Yeah, but one of the reasons they’ve gotten much more expensive is that the big serials companies like Elsevier have bought the journals up, jacked up the prices, and left you with nothing to do but buy them. Also, the deal you cut with Elsevier is a Secret. So you don’t even know what anybody else is paying for their paper journals or their electronic Big Deal, and when you get your big package Big Deal you can’t even tell what you’re paying for what - they give you a crazy assortment of stuff and it comes and goes and… the whole thing is a major problem, extraordinarily expensive, and unlikely to fix itself soon. Journal pricing has beat inflation by orders of magnitude and less wealthy institutions cannot keep up.
I get offers in the mail for some of the communications-oriented journals. I can’t imagine what an academic library would pay, but if I were to subscribe for myself, it’s still around $500 or so a year per subscription.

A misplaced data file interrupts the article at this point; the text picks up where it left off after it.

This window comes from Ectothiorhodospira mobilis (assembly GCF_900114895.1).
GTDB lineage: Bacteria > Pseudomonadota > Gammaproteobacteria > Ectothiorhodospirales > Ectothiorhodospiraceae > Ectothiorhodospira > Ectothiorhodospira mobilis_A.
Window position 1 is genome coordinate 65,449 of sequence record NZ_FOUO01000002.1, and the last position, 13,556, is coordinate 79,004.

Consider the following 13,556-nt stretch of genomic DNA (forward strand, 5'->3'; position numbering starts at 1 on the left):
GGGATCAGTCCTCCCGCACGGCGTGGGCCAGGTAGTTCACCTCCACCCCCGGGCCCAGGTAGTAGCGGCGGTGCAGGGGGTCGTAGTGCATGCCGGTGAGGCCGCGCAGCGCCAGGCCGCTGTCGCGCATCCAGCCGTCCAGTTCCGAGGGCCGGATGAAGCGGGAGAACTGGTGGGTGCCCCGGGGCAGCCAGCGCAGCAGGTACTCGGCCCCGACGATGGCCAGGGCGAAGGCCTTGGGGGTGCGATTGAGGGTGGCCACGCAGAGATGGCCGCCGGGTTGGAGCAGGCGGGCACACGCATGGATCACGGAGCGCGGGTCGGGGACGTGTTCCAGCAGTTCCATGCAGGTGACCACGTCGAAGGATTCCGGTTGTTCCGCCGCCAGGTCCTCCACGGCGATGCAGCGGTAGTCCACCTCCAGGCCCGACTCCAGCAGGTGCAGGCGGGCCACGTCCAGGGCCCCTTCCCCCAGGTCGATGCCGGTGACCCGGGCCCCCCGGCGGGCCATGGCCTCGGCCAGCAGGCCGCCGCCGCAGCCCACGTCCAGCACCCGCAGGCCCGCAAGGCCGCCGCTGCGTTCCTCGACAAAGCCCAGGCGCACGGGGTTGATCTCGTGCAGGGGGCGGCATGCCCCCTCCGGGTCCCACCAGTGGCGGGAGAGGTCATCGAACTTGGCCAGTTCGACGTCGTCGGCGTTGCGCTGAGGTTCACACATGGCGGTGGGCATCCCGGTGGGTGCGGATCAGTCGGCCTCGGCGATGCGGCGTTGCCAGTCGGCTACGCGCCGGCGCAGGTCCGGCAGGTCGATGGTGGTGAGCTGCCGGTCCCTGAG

I do subscribe to one academic journal, but that’s a benefit to joining that association.
The high cost of these journals is often paid for by a large institution. This subscription will allow members of that institution free access to the online journal and archives and the price then becomes more reasonable.
One curious and little known fact is that one must often pay to publish in said journals.
I think the Internet’s also putting strain on the publishers of the journals, to be fair. It’s now simple to type in the name of the article you are looking for, and either obtain it from the author’s website or from a preprint server like arXiv.